Russian troops are fighting to encircle the last bulwark of Ukraine’s resistance in an eastern province.
Moscow’s push to take control of the entire Donbas region from Ukraine is focused on Lysychansk, the last remaining Ukrainian stronghold in the Luhansk province.
Russian troops and their separatist allies control 95% of Luhansk and about half of Donetsk, the two provinces that make up the mostly Russian-speaking Donbas.
The Ukrainian General Staff said that the Russian troops were shelling Lysychansk and clashing with Ukrainian defenders around an oil refinery on the edge of the city.
Luhansk governor Serhiy Haidai said that Russian reconnaissance units tried to enter Lysychansk Wednesday, but were repelled by the Ukrainian forces.
He said the Russians were trying to block a major road used to deliver supplies and fully encircle the city.
“The Russians have thrown practically all their forces to seize the city,” Mr Haidai said.
Speaking on a visit to Turkmenistan early on Thursday, Russian President Vladimir Putin said his goals in Ukraine have not changed since the start of the war.
He outlined these as “the liberation of the Donbas, the protection of these people and the creation of conditions that would guarantee the security of Russia itself”.
Mr Putin made no mention of his original stated goals to “demilitarise” and “de-Nazify” Ukraine.
He denied Russia had adjusted its strategy after failing to take Kyiv in the early stage of the conflict.
“As you can see, the troops are moving and reaching the marks that were set for them for a certain stage of this combat work. Everything is going according to plan,” Mr Putin said at a news conference in Turkmenistan.
Meanwhile, funerals are set to be held for some of the 18 people confirmed killed by Monday’s Russian missile strike on a busy shopping mall in Kremenchuk.
Crews continued to search through the rubble in search of another 20 people who remain missing.
Ukrainian state emergency services press officer Svitlana Rybalko told The Associated Press that along with the 18 people killed, investigators found fragments of eight more bodies.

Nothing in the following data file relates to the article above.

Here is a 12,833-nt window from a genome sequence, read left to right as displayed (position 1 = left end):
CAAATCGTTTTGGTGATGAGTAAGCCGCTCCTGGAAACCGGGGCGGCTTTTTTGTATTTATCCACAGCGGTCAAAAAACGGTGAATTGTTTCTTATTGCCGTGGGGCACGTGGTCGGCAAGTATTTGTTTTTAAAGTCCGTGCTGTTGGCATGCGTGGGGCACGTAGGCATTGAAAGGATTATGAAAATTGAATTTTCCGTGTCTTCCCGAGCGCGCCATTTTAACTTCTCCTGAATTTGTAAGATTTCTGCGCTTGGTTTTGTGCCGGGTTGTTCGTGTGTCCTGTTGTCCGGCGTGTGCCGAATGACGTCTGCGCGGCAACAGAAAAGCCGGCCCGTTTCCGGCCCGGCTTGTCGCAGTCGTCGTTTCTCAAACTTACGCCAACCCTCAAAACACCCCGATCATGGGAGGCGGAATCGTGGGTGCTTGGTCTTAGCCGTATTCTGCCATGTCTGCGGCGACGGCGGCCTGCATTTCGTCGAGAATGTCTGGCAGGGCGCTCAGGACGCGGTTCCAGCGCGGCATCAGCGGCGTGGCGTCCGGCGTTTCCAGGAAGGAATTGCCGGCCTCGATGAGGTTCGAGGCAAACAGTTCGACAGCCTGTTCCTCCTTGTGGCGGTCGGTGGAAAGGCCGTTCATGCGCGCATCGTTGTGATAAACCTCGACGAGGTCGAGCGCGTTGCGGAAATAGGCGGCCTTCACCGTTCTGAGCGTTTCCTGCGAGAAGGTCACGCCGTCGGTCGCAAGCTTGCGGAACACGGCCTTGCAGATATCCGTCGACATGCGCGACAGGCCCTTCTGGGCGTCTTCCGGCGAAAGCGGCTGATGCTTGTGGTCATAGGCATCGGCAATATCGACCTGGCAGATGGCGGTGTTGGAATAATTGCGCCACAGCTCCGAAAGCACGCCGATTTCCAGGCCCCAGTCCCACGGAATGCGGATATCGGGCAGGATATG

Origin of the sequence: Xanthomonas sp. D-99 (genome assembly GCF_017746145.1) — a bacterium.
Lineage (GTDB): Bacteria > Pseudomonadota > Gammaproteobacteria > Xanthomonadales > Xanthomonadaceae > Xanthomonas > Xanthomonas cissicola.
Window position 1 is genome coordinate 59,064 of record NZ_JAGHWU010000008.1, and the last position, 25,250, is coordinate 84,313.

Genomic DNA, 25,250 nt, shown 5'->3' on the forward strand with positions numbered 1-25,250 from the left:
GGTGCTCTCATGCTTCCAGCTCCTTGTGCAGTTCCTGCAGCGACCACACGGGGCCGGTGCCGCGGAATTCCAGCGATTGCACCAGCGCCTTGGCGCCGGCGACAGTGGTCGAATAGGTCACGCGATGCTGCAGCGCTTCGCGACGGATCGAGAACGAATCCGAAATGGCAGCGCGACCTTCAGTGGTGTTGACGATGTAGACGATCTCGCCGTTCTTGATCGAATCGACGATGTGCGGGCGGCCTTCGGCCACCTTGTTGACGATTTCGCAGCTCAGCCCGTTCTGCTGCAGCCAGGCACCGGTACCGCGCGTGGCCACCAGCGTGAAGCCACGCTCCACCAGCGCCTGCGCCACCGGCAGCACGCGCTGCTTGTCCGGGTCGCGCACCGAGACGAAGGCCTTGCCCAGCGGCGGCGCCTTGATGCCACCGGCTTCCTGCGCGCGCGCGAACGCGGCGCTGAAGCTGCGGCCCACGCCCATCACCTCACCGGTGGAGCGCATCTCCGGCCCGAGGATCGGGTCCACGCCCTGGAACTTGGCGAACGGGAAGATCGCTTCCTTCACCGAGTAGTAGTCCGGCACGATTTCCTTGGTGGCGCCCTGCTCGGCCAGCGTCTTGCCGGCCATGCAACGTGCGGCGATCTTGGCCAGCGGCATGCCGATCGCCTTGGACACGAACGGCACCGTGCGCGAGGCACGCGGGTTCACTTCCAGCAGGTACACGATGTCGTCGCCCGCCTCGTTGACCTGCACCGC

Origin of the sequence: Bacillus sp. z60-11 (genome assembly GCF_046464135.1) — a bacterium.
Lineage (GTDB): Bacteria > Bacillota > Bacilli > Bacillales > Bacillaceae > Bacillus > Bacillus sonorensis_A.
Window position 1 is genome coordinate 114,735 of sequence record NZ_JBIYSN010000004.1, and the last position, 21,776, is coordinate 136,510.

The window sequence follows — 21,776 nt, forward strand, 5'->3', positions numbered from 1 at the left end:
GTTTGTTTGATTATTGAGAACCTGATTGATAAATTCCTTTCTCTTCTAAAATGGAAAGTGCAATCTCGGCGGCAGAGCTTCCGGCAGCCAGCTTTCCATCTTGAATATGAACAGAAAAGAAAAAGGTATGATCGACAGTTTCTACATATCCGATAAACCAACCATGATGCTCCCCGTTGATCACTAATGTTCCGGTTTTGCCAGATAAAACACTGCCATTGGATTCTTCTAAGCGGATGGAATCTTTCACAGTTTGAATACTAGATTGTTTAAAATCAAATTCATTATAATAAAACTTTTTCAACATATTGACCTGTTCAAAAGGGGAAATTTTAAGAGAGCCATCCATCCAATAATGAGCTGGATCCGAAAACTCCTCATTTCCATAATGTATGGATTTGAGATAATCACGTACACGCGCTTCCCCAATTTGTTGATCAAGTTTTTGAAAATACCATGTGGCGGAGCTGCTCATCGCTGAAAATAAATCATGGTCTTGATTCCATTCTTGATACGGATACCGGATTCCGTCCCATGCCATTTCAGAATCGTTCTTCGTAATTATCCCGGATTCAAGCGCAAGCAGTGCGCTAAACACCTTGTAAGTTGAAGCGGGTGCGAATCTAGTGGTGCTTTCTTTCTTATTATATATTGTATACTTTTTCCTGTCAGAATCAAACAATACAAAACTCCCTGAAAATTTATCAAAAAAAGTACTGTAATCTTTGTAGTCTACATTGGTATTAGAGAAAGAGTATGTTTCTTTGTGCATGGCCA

It was not immediately clear whether that meant there were more victims. A number of survivors suffered severed limbs.
After the attack on the mall, Ukrainian President Volodymyr Zelensky accused Russia of becoming a “terrorist” state. On Wednesday, he reproached Nato for not embracing or equipping his embattled country more fully.
“The open-door policy of Nato shouldn’t resemble old turnstiles on Kyiv’s subway, which stay open but close when you approach them until you pay,” Mr Zelensky told Nato leaders meeting in Madrid, speaking by video link.
“Hasn’t Ukraine paid enough? Hasn’t our contribution to defending Europe and the entire civilisation been sufficient?”
Had a phone conversation with NATO Secretary General @jensstoltenberg. Coordinated positions on the eve of the #NATOSummit in Madrid. Stressed the importance of a powerful missile defense system for Ukraine to prevent Russian terrorist attacks. #StopRussia
— Володимир Зеленський (@ZelenskyyUa) June 28, 2022
He asked for more modern artillery systems and other weapons and warned the Nato leaders they either had to provide Ukraine with the help it needed to defeat Russia or “face a delayed war between Russia and yourself.”
In southern Ukraine, the death toll from Wednesday’s Russian missile strike on an apartment building in Mykolaiv rose to six, according to governor Vitaliy Kim.
Another six people were wounded.
Mykolaiv is a major port and seizing it – as well as Odesa further west – would be key to Russia’s objective of cutting off Ukraine from its Black Sea coast.